By Mark Nicklawske
Recent changes to a longstanding Hills scholarship program now gives young people better access to funds designated for their future education interests.
The Hills Youth and Family Services modified application requirements earlier this year for its Endowment Fund. The program awards qualified young people scholarships of up to $2,000 three times a year.
Officials said the changes are designed to increase requests for financial help.
“We’re hoping that we’ve made the application process much more broad and open,” said The Hills Youth and Family Services Director of Organizational Development Jessica Peterson. “We wanted to create an easier application process and we’re hoping that our alumn will takes us up on it.”
The Endowment Fund was established in 1990 and has awarded dozens of young people thousands of dollars in scholarship money over the years. But Peterson said the program was falling behind the times.
“Traditionally the Endowment Fund was used for post secondary higher education costs,” said Peterson. “But many of our students today just really aren’t tracking that way.”
Now in addition to providing college tuition relief, the Endowment Fund takes application requests for a wide variety of education, training and vocational paths. The fund will cover things like entrance exam or driver’s education fees, certification course tuition, entrepreneurial support and work tools like steel-toed shoes or nursing uniforms.
“If it’s a specific need like a laptop that will be used to further someone’s schooling, then that’s something that could get funded,” said Peterson. “Our alumni were starting to identify other needs after they left and so we revised the whole form to make it obvious what the money was for and how they could use it.”
Any young person that has been enrolled at Woodland HIlls, Cambia Hills or Neighborhood Youth Services is eligible to apply for an Endowment Fund scholarship. Applications are reviewed three times a year.
Peterson said a fitness certification course and social work credential fees were recent examples of unconventional Endowment Fund requests. She said the scholarship committee will consider any request that advances an individual’s education or career.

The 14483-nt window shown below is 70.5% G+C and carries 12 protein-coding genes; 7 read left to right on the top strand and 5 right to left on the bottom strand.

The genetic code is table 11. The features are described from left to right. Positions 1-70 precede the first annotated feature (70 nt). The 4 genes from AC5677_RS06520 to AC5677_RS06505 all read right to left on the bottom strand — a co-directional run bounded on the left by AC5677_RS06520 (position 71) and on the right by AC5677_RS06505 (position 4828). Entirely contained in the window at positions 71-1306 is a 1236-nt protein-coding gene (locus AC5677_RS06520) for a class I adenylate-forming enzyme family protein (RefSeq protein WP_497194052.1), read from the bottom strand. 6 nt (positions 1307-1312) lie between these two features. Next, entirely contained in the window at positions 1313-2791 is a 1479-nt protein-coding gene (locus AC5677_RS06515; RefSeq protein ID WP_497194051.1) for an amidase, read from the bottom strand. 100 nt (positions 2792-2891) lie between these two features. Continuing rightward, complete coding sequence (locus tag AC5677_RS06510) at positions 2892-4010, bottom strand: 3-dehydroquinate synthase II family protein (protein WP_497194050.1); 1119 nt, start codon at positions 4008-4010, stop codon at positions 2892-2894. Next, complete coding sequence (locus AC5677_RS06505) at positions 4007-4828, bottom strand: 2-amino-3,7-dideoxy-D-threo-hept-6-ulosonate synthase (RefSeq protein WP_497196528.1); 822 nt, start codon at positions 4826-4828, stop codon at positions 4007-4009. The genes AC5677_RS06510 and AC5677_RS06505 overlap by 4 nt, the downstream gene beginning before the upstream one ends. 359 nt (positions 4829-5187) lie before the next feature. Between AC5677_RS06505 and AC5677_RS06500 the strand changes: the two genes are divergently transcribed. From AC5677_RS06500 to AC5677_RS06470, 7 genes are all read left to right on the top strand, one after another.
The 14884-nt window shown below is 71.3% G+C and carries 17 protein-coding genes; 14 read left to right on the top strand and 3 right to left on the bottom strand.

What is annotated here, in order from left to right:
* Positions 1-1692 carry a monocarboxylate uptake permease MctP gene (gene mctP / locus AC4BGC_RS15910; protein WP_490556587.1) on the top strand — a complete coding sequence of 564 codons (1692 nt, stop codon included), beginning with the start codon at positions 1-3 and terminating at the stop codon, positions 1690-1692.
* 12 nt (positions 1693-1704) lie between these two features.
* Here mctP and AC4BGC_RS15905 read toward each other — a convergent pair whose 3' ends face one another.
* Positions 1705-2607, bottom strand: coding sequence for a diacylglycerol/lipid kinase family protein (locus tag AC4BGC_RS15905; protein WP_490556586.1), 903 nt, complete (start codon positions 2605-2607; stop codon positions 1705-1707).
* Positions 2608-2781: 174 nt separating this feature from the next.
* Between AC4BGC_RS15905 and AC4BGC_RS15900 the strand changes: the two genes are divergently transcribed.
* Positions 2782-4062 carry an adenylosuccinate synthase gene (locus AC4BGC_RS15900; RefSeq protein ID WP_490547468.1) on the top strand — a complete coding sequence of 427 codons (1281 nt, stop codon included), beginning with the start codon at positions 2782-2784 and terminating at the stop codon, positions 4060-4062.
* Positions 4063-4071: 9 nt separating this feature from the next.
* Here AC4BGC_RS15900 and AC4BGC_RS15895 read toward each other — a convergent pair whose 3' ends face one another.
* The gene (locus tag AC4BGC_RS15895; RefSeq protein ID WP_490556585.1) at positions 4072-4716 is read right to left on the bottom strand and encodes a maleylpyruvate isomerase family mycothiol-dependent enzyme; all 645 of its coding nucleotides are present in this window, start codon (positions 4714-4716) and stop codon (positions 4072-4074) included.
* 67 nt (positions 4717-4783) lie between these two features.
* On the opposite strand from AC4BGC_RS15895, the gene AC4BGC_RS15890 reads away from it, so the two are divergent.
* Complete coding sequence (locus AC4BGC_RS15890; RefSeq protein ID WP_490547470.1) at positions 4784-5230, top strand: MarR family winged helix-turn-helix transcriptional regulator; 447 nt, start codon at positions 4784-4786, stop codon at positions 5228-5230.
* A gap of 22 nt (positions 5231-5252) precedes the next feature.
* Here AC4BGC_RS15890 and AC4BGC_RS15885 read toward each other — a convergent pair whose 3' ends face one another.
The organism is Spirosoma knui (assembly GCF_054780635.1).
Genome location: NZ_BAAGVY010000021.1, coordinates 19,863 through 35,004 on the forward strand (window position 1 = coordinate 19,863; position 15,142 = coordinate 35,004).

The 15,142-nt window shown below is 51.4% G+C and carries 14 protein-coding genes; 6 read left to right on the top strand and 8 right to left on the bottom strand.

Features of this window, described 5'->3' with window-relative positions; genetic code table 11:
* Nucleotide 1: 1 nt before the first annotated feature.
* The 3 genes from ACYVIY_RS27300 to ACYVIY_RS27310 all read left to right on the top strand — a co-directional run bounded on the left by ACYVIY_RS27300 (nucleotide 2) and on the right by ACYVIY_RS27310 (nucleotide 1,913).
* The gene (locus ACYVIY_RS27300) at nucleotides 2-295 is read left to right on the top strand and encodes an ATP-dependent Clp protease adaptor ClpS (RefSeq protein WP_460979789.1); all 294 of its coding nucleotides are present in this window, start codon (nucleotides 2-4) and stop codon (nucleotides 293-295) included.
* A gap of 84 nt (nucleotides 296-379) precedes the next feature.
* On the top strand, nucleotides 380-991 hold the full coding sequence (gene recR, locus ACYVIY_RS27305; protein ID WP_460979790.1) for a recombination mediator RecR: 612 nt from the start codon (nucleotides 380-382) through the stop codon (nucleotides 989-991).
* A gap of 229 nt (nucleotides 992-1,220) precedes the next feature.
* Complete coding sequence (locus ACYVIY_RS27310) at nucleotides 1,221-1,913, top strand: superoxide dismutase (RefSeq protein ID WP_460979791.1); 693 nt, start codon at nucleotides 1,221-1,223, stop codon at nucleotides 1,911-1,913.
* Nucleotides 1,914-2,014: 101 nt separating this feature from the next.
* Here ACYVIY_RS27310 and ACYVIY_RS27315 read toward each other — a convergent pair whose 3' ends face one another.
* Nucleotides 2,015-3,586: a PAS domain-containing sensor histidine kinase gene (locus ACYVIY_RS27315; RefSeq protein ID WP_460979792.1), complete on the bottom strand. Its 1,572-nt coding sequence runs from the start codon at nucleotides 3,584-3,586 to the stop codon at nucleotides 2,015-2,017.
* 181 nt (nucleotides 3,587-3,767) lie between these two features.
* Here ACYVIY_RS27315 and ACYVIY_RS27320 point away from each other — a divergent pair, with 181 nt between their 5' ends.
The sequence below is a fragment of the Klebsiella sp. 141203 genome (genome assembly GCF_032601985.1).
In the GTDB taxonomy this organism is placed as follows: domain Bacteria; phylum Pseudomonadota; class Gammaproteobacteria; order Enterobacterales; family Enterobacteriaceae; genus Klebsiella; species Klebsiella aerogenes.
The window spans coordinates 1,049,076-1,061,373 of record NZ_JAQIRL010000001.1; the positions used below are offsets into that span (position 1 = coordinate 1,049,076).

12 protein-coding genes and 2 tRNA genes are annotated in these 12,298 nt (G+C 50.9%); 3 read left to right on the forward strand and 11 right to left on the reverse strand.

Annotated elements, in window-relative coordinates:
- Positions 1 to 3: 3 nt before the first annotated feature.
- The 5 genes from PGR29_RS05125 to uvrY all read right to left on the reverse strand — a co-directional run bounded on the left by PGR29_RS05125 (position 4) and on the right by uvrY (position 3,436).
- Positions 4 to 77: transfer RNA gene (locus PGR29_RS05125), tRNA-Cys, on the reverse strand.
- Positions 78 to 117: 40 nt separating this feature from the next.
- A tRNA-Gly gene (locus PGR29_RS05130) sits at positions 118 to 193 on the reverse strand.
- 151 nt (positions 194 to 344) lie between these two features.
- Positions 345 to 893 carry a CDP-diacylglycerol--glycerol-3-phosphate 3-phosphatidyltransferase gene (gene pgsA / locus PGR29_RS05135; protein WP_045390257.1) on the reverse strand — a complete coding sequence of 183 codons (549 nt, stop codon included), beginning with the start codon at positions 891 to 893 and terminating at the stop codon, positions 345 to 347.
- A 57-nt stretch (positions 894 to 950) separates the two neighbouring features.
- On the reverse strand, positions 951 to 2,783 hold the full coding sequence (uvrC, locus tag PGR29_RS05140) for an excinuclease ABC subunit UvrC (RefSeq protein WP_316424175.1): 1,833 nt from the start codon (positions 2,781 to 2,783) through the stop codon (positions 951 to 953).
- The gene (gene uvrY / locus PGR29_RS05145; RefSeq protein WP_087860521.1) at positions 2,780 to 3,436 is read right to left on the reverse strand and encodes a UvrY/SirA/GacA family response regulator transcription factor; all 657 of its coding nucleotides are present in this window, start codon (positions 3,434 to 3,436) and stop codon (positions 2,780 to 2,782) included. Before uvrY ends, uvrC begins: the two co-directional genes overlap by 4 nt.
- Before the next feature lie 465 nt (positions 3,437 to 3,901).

“We want to help our kids on a wider basis,” she said. “I’m really trying to change our language to say we have scholarships for whatever journey or pursuit they are on after high school.”
Of course, the Endowment Fund will continue to support a college education.
Many Hills young people are first generation college students who qualify for strong financial assistance packages, said Peterson. But while these students receive tuition relief, they often find it difficult to pay for things like books and technology.
“The fund is there to help kids and adults with things connected to school and professional development,” she said. “It will cover any costs related to the pursuit of excellence.”
The Endowment Fund has granted between $500 and $10,000 a year in scholarship support over the last 27 years. An individual can qualify for as much as $6,000 in financial assistance in one year. The fund is financed by The Hills donors and community members who support future youth success.
The Hills also administers the Johnson-Lundin Family Scholarship. The privately funded scholarship supports the scholastic achievement and exceptional qualities of a deserving current or former residential or day treatment program participant. The scholarship is a one-time award of $7,500 for educational costs at an accredited public or private Minnesota college.
Learn more about scholarship opportunities offered by The Hills Youth and Family Services.